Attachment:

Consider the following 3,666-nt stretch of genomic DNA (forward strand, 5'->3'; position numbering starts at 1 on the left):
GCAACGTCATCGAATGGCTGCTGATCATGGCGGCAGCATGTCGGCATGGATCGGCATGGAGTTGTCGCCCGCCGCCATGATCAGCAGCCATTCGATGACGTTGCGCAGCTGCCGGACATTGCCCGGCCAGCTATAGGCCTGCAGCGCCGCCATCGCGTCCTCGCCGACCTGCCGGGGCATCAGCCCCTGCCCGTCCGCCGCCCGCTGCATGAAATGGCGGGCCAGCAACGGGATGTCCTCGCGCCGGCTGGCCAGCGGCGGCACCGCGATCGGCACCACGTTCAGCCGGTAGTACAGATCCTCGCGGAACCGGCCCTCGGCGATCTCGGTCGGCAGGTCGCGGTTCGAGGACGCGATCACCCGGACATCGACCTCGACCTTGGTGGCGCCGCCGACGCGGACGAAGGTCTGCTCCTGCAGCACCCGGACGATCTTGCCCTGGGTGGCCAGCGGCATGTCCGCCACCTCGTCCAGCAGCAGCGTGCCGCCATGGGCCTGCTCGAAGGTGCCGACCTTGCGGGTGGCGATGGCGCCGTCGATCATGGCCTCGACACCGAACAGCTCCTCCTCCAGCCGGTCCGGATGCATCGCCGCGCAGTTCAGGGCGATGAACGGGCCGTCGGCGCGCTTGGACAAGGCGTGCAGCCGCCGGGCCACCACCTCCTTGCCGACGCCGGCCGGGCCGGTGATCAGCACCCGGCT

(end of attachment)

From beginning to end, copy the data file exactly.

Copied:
Consider the following 3,666-nt stretch of genomic DNA (forward strand, 5'->3'; position numbering starts at 1 on the left):
GCAACGTCATCGAATGGCTGCTGATCATGGCGGCAGCATGTCGGCATGGATCGGCATGGAGTTGTCGCCCGCCGCCATGATCAGCAGCCATTCGATGACGTTGCGCAGCTGCCGGACATTGCCCGGCCAGCTATAGGCCTGCAGCGCCGCCATCGCGTCCTCGCCGACCTGCCGGGGCATCAGCCCCTGCCCGTCCGCCGCCCGCTGCATGAAATGGCGGGCCAGCAACGGGATGTCCTCGCGCCGGCTGGCCAGCGGCGGCACCGCGATCGGCACCACGTTCAGCCGGTAGTACAGATCCTCGCGGAACCGGCCCTCGGCGATCTCGGTCGGCAGGTCGCGGTTCGAGGACGCGATCACCCGGACATCGACCTCGACCTTGGTGGCGCCGCCGACGCGGACGAAGGTCTGCTCCTGCAGCACCCGGACGATCTTGCCCTGGGTGGCCAGCGGCATGTCCGCCACCTCGTCCAGCAGCAGCGTGCCGCCATGGGCCTGCTCGAAGGTGCCGACCTTGCGGGTGGCGATGGCGCCGTCGATCATGGCCTCGACACCGAACAGCTCCTCCTCCAGCCGGTCCGGATGCATCGCCGCGCAGTTCAGGGCGATGAACGGGCCGTCGGCGCGCTTGGACAAGGCGTGCAGCCGCCGGGCCACCACCTCCTTGCCGACGCCGGCCGGGCCGGTGATCAGCACCCGGCT